LAS VEGAS -- Democratic presidential candidates' tussle over health care reform continued Saturday as they pitched themselves to Nevada union members, with former Vice President Joe Biden declaring he's "against any Democrat who wants to get rid of Obamacare" and Sen. Kamala Harris saying no Democrat should be on the debate stage without a plan to cover everybody.
They were among 19 candidates speaking at a forum held by the nation's largest public employees union in the state that will cast the first votes in the West in next year's primary. The American Federation of State, County and Municipal Employees, which represents 1.6 million workers nationwide, and the candidates made their cases for why their plans would be the best for union workers in addition to discussing other key union issues such as raising wages and expanding collective bargaining rights.
Harris, who has introduced a version of "Medicare for All" that would allow closely regulated private plans, said she developed it in part by consulting with organized labor.
"I've been listening to a lot of folks in labor who have said to me, 'look, we negotiated contracts where we've given up wages for these health care benefits and under the Medicare for All plan we would lose them or we would be certainly in fear of losing them," she said. She added she chose to phase her plan in over 10 years because "that will allow for at least two cycles of organizing and negotiating contracts."
Her remarks about Democrats without a plan to cover everybody were surely aimed at Biden, whose campaign says his plan would cover 97 percent of people. Earlier in the day Biden raised his voice as he defended former President Barack Obama's health care overhaul law, saying supporting it helped Democrats win key seats in the 2018 election.
Meanwhile Vermont Sen. Bernie Sanders, who authored a Medicare for All bill, said guaranteed government health care will allow unions to be free to "sit down and negotiate decent wage increases." Sen. Elizabeth Warren, who also backs Medicare for All, tried to redirect attention to the Trump administration's efforts to have federal courts declare the entire Affordable Care Act law unconstitutional.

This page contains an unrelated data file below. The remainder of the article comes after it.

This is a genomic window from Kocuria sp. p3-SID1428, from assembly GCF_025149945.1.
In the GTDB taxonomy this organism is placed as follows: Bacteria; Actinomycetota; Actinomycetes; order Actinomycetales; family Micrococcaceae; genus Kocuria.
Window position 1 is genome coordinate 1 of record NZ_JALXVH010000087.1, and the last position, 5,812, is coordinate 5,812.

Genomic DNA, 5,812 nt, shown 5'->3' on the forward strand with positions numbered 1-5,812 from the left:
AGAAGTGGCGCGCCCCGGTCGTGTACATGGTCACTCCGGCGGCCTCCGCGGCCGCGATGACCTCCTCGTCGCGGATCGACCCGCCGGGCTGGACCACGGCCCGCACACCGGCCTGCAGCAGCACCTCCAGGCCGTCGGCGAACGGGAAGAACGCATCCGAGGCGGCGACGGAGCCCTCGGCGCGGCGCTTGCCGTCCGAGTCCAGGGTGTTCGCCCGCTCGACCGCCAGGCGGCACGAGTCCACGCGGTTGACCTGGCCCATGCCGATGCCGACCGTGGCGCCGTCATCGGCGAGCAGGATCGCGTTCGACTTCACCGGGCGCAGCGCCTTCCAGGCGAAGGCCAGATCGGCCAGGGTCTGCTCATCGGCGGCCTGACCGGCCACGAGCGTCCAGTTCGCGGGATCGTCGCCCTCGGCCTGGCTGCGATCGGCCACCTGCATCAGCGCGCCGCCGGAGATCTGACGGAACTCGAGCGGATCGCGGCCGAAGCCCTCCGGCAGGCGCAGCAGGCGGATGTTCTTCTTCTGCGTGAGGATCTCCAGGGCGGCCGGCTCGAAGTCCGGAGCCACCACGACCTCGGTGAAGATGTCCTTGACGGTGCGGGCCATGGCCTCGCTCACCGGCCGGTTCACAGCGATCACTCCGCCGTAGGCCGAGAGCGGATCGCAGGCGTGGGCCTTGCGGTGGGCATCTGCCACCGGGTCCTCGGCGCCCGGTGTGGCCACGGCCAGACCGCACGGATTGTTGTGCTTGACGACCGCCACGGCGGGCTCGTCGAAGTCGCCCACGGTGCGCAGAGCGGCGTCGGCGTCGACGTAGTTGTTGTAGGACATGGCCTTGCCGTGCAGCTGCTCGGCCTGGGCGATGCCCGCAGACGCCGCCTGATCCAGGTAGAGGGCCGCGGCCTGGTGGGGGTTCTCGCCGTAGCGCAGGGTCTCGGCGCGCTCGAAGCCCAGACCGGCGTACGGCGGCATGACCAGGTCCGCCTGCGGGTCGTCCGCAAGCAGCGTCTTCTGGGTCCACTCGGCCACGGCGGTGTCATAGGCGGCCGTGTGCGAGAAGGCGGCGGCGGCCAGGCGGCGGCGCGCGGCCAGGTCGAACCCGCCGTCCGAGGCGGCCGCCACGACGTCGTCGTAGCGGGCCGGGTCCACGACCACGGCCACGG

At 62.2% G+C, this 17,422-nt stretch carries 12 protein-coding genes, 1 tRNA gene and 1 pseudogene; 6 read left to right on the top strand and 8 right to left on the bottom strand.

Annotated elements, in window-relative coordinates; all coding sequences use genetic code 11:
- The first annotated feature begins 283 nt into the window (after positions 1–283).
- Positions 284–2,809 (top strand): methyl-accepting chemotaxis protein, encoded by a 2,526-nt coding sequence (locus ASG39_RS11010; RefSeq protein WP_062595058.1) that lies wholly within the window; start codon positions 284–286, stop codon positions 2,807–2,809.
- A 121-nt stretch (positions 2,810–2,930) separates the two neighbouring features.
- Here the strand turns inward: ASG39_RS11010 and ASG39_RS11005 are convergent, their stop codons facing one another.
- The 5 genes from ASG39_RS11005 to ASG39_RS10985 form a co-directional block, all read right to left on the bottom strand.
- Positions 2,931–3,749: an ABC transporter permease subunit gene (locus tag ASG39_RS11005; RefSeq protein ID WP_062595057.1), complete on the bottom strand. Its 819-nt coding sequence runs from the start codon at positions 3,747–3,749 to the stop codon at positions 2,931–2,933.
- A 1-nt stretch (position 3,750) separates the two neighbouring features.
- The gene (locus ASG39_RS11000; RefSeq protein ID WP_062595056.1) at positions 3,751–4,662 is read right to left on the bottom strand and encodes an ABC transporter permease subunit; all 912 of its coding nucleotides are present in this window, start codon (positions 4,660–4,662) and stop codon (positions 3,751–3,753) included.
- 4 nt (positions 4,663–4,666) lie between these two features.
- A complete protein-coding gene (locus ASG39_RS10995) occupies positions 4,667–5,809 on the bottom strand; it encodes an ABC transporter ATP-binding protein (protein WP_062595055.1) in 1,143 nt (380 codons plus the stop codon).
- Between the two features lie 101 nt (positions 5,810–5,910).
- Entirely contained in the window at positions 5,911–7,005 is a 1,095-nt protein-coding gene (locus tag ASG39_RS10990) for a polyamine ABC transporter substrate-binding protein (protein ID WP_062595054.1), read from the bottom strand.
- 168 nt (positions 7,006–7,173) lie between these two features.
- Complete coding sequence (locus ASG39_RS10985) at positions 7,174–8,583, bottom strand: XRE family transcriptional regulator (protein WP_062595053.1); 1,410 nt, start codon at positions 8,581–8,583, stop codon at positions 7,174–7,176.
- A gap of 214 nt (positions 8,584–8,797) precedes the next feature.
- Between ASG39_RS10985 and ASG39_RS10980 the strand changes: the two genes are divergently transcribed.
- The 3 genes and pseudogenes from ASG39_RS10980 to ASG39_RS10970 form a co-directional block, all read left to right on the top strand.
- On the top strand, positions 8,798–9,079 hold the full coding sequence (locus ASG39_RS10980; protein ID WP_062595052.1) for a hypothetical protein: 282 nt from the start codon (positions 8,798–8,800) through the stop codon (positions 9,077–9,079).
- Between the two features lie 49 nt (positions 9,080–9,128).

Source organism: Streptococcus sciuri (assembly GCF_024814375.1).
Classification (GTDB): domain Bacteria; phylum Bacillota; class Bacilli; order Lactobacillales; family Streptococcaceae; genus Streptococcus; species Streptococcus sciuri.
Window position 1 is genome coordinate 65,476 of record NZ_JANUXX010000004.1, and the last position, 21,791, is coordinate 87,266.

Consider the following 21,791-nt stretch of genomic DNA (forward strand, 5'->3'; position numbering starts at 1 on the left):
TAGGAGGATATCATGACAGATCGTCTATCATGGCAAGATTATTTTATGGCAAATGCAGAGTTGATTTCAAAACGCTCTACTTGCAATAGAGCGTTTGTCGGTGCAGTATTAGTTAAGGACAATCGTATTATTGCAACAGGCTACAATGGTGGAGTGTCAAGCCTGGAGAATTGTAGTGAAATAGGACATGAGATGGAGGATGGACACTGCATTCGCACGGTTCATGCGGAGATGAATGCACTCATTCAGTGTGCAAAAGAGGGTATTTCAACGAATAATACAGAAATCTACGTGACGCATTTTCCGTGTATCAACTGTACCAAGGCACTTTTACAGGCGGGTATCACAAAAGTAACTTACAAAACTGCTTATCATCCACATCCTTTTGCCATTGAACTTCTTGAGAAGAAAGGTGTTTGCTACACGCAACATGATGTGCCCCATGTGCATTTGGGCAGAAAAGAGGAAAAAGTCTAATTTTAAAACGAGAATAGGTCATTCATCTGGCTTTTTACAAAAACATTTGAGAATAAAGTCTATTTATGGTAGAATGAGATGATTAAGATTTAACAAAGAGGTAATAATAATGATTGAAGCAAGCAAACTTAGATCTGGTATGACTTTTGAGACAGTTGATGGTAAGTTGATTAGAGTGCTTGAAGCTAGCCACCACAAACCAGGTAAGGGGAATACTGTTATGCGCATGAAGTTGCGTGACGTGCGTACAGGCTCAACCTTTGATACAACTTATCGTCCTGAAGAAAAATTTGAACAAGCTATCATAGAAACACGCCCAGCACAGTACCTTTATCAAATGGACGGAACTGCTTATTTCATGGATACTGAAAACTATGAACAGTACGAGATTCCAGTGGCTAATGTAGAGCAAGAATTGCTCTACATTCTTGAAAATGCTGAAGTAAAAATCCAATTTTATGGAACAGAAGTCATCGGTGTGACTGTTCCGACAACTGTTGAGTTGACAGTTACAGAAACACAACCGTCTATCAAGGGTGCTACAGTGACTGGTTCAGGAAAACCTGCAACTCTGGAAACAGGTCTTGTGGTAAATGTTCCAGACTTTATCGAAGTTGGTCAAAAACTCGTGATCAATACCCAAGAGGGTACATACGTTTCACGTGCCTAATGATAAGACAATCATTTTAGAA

"When we talk about the great debate right now in health care, it's not Democrats versus Democrats. It's Democrats versus Republicans. Republicans want to take away health care from tens of millions of people in this country and they're actively still trying to do it," Warren said.
The day's remarks were yet another indication that health care has emerged as one of the clearest dividing lines for the massive Democratic field, and one of several where Biden has tried to paint his rivals as criticizing Obama's legacy.
Former Obama Cabinet secretary Julian Castro, who recently sparred with Biden on immigration, said it's not an attack on Obama to acknowledge Democrats can do better. He said the Obama administration improved over time by decreasing the number of deportations, but also said Democrats should have made immigration reform a priority when they controlled Congress early in Obama's presidency.
"There are lessons that we can learn," Castro said. "This is not about criticizing President Obama, this is about 'OK, what does the next administration have to do?"
Beyond health care, most candidates pledged labor would play a strong role in their administration and said they'd work to allow government employees to collectively bargain following Nevada's recent law giving that power to state workers. Many candidates pledged to boost taxes on the wealthy to pay for things like expanded child care and decreasing college debt.
Sen. Cory Booker of New Jersey said he'd give people who work at home taking care of disabled family members a tax credit, while Washington Gov. Jay Inslee said union workers should be helping build clean cars and other new technology to fight climate change.
The union has not decided if it will endorse in the Democratic primary but will take its time considering because they've "got a lot of friends in the race," President Lee Saunders said.
The candidates packed in events around the Las Vegas area over the weekend in a nod to Nevada's status as the third state where Democrats will vote in the primary, just after Iowa and New Hampshire and before South Carolina. Despite Democrats largely sweeping the state in 2018, it remains a battleground where President Donald Trump sees a chance of winning next year. He lost the state in 2016 to Democrat Hillary Clinton by 2 percentage points.
Other candidates who spoke Saturday included: Massachusetts Rep. Seth Moulton, Montana Gov. Steve Bullock, billionaire activist Tom Steyer, author Marianne Williamson, New York City Mayor Bill de Blasio, Sen. Amy Klobuchar of Minnesota, Rep. Tulsi Gabbard of Hawaii, Rep. Tim Ryan of Ohio, Sen. Michael Bennett of Colorado, Mayor Pete Buttigieg of South Bend, Ind., and former Reps. John Delaney of Maryland and Beto O'Rourke of Texas.